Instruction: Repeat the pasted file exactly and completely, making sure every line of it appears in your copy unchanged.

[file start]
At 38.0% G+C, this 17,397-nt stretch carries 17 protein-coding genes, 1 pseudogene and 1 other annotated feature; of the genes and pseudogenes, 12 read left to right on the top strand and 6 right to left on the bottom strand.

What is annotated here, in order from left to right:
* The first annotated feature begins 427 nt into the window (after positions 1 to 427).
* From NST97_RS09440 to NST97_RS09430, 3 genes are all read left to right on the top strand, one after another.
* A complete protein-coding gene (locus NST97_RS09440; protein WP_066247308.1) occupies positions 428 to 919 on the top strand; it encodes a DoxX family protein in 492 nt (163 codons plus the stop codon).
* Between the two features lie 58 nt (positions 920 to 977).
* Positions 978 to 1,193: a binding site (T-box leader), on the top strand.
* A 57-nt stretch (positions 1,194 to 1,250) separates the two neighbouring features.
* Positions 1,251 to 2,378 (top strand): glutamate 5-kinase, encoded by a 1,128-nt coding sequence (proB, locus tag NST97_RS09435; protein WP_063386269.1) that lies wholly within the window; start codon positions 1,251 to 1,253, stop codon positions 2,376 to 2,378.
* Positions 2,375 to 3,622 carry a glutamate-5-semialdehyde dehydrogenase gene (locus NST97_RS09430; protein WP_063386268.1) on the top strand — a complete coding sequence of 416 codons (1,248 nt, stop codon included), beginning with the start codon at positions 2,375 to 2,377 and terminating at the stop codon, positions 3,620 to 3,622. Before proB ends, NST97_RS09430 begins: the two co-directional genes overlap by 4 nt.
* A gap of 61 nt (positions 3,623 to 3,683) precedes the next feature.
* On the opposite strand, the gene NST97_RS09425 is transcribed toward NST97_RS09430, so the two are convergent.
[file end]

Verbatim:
At 38.0% G+C, this 17,397-nt stretch carries 17 protein-coding genes, 1 pseudogene and 1 other annotated feature; of the genes and pseudogenes, 12 read left to right on the top strand and 6 right to left on the bottom strand.

What is annotated here, in order from left to right:
* The first annotated feature begins 427 nt into the window (after positions 1 to 427).
* From NST97_RS09440 to NST97_RS09430, 3 genes are all read left to right on the top strand, one after another.
* A complete protein-coding gene (locus NST97_RS09440; protein WP_066247308.1) occupies positions 428 to 919 on the top strand; it encodes a DoxX family protein in 492 nt (163 codons plus the stop codon).
* Between the two features lie 58 nt (positions 920 to 977).
* Positions 978 to 1,193: a binding site (T-box leader), on the top strand.
* A 57-nt stretch (positions 1,194 to 1,250) separates the two neighbouring features.
* Positions 1,251 to 2,378 (top strand): glutamate 5-kinase, encoded by a 1,128-nt coding sequence (proB, locus tag NST97_RS09435; protein WP_063386269.1) that lies wholly within the window; start codon positions 1,251 to 1,253, stop codon positions 2,376 to 2,378.
* Positions 2,375 to 3,622 carry a glutamate-5-semialdehyde dehydrogenase gene (locus NST97_RS09430; protein WP_063386268.1) on the top strand — a complete coding sequence of 416 codons (1,248 nt, stop codon included), beginning with the start codon at positions 2,375 to 2,377 and terminating at the stop codon, positions 3,620 to 3,622. Before proB ends, NST97_RS09430 begins: the two co-directional genes overlap by 4 nt.
* A gap of 61 nt (positions 3,623 to 3,683) precedes the next feature.
* On the opposite strand, the gene NST97_RS09425 is transcribed toward NST97_RS09430, so the two are convergent.